So the Alveary is where I've landed with this big decision.  I know that I will add some to it and the schedule I've started working out includes my own additions (and possible deletions....I have to wait to see the plans to decide how many time slots I'll give to certain subjects, especially since I'd like to do most of our work in four days vs. five if possible.) I hope to have many happy updates to share!

I'll write a post about plans for the oldest sooner than not I hope.  I'm a terrible blogger in these recent years---but it is a goal of mine to try to write more again.  I've never been a great blogger, but we have an awesome blog book from my oldest's elementary years and I really want to have that same sort of record for my  youngest.

Until next time....

Bee

Image by yabayee from Pixabay

Isn't that bee cute?  I used it to make a curriculum notebook cover for this year.  Feel free to DOWNLOAD the cover and use it too if you'd like (PDF file).


Read Around the World

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As a part of my daughter's kindergarten year we will be "reading around the world".  She loves maps and globes and learning about people, and I've been collecting books that are set in or about various parts of the world for years.  So we have an abundance!  I've narrowed it down to the following as part of our scheduled plans (it was hard!).   While I think these books are great for a target age range from 5 to 7 years old,  I think most of them could be used for any elementary age in various ways. (Bee Bim Bop is definitely for younger students, as an example of one you might leave off for older children.  And My Name is Gabriela:  The Life of Gabriela Mistral by Monica Brown is written in both English and Spanish and could be used with even older students, especially those learning Spanish.)  But overall, these could be read and enjoyed with many ages.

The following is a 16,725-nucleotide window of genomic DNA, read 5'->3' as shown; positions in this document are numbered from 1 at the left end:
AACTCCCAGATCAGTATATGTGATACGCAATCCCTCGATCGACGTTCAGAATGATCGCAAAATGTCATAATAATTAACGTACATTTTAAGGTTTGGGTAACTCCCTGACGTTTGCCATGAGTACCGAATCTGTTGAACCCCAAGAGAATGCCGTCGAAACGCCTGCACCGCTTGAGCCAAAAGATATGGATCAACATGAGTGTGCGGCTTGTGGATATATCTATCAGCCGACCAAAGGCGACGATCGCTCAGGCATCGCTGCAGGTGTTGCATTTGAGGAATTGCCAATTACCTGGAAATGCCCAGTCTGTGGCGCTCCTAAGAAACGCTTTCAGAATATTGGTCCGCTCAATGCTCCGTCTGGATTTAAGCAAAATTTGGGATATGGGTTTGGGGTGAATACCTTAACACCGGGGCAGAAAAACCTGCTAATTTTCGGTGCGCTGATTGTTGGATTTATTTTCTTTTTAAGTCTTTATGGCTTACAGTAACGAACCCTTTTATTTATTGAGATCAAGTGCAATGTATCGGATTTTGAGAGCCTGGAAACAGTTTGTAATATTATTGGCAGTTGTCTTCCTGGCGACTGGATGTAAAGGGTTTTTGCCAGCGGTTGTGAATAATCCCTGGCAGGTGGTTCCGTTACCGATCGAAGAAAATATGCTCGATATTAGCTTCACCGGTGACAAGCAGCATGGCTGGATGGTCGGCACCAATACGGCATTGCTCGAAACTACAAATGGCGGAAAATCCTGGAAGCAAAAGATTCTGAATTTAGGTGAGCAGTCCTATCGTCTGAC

We will likely simply read and enjoy the books, find places on the map and such; because we will be reading in other "subjects" as well this year.  However, this study could definitely make for a full stand alone year/spine/springboard for lots of fun learning!  I imagine that I will try to tie in some art projects, types of music and cooking certain dishes as we go.  If/when I do that----I'll update this post and add more information and links I use.  

For now---here's the booklist we will focus on as we learn about different places and people.  I'll be posting our History Tales books for this year at some point soon too---and they are all picture book biographies.  So if you'd like even more ideas for books that you could use----stay tuned.  Most of the picture book biographies are based on Europeans or North Americans, but I'm excited about those choices too.